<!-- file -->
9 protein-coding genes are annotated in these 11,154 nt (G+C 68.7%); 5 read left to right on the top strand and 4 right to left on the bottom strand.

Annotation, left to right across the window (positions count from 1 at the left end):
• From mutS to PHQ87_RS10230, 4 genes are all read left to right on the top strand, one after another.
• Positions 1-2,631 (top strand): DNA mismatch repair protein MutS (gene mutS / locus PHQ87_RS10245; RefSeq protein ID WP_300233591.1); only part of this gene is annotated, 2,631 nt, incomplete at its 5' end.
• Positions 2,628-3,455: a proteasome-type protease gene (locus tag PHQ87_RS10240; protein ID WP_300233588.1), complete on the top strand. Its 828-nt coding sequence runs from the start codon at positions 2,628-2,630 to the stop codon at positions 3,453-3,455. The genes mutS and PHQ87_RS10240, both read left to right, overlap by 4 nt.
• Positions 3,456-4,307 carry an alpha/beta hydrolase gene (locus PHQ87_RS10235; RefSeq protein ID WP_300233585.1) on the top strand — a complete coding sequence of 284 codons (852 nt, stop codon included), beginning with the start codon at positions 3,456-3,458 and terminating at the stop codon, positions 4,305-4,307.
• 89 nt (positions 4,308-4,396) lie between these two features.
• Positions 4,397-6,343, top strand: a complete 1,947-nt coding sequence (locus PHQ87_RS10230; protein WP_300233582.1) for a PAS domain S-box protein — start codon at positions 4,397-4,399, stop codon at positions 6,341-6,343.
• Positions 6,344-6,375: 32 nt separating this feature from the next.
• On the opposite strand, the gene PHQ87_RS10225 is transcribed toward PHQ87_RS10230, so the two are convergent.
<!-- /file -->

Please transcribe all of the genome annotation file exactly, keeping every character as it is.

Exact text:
9 protein-coding genes are annotated in these 11,154 nt (G+C 68.7%); 5 read left to right on the top strand and 4 right to left on the bottom strand.

Annotation, left to right across the window (positions count from 1 at the left end):
• From mutS to PHQ87_RS10230, 4 genes are all read left to right on the top strand, one after another.
• Positions 1-2,631 (top strand): DNA mismatch repair protein MutS (gene mutS / locus PHQ87_RS10245; RefSeq protein ID WP_300233591.1); only part of this gene is annotated, 2,631 nt, incomplete at its 5' end.
• Positions 2,628-3,455: a proteasome-type protease gene (locus tag PHQ87_RS10240; protein ID WP_300233588.1), complete on the top strand. Its 828-nt coding sequence runs from the start codon at positions 2,628-2,630 to the stop codon at positions 3,453-3,455. The genes mutS and PHQ87_RS10240, both read left to right, overlap by 4 nt.
• Positions 3,456-4,307 carry an alpha/beta hydrolase gene (locus PHQ87_RS10235; RefSeq protein ID WP_300233585.1) on the top strand — a complete coding sequence of 284 codons (852 nt, stop codon included), beginning with the start codon at positions 3,456-3,458 and terminating at the stop codon, positions 4,305-4,307.
• 89 nt (positions 4,308-4,396) lie between these two features.
• Positions 4,397-6,343, top strand: a complete 1,947-nt coding sequence (locus PHQ87_RS10230; protein WP_300233582.1) for a PAS domain S-box protein — start codon at positions 4,397-4,399, stop codon at positions 6,341-6,343.
• Positions 6,344-6,375: 32 nt separating this feature from the next.
• On the opposite strand, the gene PHQ87_RS10225 is transcribed toward PHQ87_RS10230, so the two are convergent.